Porus was one of many local kings who impressed Alexander. Wounded in his shoulder, standing over 2 m (6 ft 7 in) tall, but still on his feet, he was asked by Alexander how he wished to be treated. "Treat me, Alexander, the way a King treats another King" Porus responded. Rogers (1970), questions the accuracy of this entire event, writing that Porus would never have said those words.
Alexander did not continue, thus leaving all the headwaters of the Indus River unconquered. Afterwards, Alexander founded Alexandria Nikaia (Victory), located at the battle site, to commemorate his triumph. He also founded Alexandria Bucephalus on the opposite bank of the river in memory of his much cherished horse, Bucephalus, who carried Alexander through the Indian subcontinent, and died heroically during the Battle of Hydaspes.
Revolt of the army
East of Porus's kingdom, near the Ganges River (the Hellenic version of the Indian name Ganga), was the powerful Nanda Empire of Magadha and Gangaridai Empire of Bengal. Fearing the prospects of facing other powerful Indian armies and exhausted by years of campaigning, his army mutinied at the Hyphasis River (the modern Beas River) refusing to march further east.
As for the Macedonians, however, their struggle with Porus blunted their courage and stayed their further advance into India. For having had all they could do to repulse an enemy who mustered only twenty thousand infantry and two thousand horse, they violently opposed Alexander when he insisted on crossing the river Ganges also, the width of which, as they learned, was thirty-two furlongs, its depth a hundred fathoms, while its banks on the further side were covered with multitudes of men-at-arms and horsemen and elephants. For they were told that the kings of the Ganderites and Praesii were awaiting them with eighty thousand horsemen, two hundred thousand footmen, eight thousand chariots, and six thousand fighting elephants.
Gangaridai, a nation which possesses a vast force of the largest-sized elephants. Owing to this, their country has never been conquered by any foreign king: for all other nations dread the overwhelming number and strength of these animals. Thus Alexander the Macedonian, after conquering all Asia, did not make war upon the Gangaridai, as he did on all others; for when he had arrived with all his troops at the river Ganges, he abandoned as hopeless an invasion of the Gangaridai when he learned that they possessed four thousand elephants well trained and equipped for war.
Alexander, using the incorrect maps of the Greeks, thought that the world ended a mere 1,000 km (away), at the edge of India. He therefore spoke to his army and tried to persuade them to march further into India but Coenus pleaded with him to change his opinion and return, the men, he said, "longed to again see their parents, their wives and children, their homeland". Alexander, seeing the unwillingness of his men agreed and turned back.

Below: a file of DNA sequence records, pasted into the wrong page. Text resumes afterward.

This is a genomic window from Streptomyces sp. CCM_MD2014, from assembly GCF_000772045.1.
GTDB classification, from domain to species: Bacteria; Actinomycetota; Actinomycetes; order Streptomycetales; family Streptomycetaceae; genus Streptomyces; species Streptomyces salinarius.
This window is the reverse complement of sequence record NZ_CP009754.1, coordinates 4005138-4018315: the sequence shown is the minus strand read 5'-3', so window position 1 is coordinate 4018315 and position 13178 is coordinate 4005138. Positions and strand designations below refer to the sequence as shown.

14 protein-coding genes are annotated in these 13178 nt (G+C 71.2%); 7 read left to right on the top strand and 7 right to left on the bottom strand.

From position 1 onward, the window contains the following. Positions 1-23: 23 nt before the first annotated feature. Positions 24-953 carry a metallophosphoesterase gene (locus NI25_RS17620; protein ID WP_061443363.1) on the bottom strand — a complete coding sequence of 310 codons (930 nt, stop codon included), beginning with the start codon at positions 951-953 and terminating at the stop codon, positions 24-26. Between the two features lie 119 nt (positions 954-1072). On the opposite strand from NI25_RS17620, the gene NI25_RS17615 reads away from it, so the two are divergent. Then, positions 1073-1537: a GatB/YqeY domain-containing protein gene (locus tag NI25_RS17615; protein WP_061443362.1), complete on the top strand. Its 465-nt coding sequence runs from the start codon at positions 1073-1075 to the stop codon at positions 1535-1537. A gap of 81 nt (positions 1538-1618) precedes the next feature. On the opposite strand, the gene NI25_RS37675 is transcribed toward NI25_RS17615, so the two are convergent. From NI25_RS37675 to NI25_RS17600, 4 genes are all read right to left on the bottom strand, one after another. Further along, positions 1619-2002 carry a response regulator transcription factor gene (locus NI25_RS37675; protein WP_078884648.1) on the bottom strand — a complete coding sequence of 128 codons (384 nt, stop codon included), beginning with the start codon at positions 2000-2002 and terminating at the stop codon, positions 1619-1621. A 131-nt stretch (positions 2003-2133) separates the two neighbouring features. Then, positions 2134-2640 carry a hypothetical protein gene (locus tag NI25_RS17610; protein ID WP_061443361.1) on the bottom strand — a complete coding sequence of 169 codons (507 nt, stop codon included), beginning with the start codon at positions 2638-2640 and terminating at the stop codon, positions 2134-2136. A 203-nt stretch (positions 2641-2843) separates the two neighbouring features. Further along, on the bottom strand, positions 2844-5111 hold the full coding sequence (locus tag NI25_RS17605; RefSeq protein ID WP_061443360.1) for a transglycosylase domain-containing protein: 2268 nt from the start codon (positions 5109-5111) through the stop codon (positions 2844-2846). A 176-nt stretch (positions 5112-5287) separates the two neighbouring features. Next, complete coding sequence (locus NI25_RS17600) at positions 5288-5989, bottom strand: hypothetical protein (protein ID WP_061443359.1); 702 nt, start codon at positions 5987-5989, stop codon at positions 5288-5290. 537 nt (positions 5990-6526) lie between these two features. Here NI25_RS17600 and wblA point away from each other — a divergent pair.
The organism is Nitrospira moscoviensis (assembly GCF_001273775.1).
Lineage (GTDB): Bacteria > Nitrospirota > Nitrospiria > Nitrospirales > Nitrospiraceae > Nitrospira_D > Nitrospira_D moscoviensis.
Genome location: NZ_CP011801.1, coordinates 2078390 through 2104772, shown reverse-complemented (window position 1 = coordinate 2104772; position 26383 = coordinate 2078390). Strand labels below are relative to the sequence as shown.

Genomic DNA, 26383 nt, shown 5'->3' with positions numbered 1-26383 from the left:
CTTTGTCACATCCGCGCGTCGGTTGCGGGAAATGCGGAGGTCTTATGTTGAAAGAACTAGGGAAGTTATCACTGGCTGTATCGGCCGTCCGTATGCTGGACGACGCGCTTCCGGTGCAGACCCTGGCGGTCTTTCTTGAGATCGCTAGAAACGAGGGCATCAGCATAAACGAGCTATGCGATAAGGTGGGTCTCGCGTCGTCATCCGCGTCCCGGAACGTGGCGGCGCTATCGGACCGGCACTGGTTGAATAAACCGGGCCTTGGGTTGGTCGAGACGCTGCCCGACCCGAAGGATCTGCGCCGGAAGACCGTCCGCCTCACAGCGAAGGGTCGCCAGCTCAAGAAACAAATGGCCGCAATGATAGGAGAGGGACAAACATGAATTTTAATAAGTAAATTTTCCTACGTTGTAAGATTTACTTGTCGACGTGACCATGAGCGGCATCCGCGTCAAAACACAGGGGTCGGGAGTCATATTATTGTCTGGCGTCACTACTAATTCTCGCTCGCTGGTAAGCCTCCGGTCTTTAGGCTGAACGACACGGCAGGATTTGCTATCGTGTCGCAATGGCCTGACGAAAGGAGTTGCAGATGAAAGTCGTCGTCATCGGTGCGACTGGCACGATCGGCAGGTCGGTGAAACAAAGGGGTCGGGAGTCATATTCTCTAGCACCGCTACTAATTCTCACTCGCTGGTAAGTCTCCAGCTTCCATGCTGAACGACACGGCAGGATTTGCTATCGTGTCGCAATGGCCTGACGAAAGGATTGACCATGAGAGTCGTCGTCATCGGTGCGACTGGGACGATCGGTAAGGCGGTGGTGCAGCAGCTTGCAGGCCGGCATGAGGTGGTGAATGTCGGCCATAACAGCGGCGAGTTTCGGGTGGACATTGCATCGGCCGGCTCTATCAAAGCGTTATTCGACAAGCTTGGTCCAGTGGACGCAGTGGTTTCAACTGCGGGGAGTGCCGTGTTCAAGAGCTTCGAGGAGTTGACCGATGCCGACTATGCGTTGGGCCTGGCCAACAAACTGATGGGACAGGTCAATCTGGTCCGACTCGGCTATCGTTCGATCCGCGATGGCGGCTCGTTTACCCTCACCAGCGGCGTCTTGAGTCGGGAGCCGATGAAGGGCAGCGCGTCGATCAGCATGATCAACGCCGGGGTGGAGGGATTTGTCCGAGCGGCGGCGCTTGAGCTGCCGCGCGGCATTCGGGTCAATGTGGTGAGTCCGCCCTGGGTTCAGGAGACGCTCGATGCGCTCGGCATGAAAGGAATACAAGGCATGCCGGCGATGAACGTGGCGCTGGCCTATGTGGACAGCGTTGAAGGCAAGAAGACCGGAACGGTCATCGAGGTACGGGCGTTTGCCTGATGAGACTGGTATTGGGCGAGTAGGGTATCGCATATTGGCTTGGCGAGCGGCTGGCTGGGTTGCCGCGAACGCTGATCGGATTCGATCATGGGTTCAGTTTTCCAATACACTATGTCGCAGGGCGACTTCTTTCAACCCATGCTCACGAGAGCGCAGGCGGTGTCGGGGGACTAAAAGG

Campaign against the Malli
Along the way his army conquered the Malli clans (in modern day Multan). During a siege, Alexander jumped into the fortified city with only two of his bodyguards and was wounded seriously by a Mallian arrow. His forces, believing their king dead, took the citadel and unleashed their fury on the Malli who had taken refuge within it, perpetrating a massacre, sparing no man, woman or child. However, due to the efforts of his surgeon, Kritodemos of Kos, Alexander survived the injury. Following this, the surviving Malli surrendered to Alexander's forces, and his beleaguered army moved on, conquering more Indian tribes along the way.
Alexander sent much of his army to Carmania (modern southern Iran) with his general Craterus, and commissioned a fleet to explore the Persian Gulf shore under his admiral Nearchus, while he led the rest of his forces back to Persia by the southern route through the Gedrosian Desert (now part of southern Iran) and Makran (now part of Pakistan). In crossing the desert, Alexander's army took enormous casualties from hunger and thirst, but fought no human enemy. They encountered the "Fish Eaters", or Ichthyophagi, primitive people who led a miserable existence on Makran coast of Arabian Sea, who had matted hair, no fire, no metal, no clothes, lived in huts made of whale bones, and ate raw seafood obtained by beachcombing. During the crossing, Alexander refused as much water as possible, to share the sufferings of his men.
In the territory of the Indus, Alexander nominated his officer Peithon as a satrap, a position he would hold for the next ten years until 316 BC, and in the Punjab, Pakistan he left Eudemus in charge of the army, at the side of the satrap Porus and Taxiles. Eudemus became ruler of a part of the Punjab after their death. Both rulers returned to the West in 316 BC with their armies. In 321 BC, Chandragupta Maurya of Magadha, founded the Maurya Empire in India and conquered the Macedonian satrapies during the Seleucid–Mauryan war (305-303 BC).
- Worthington 2003, p. 162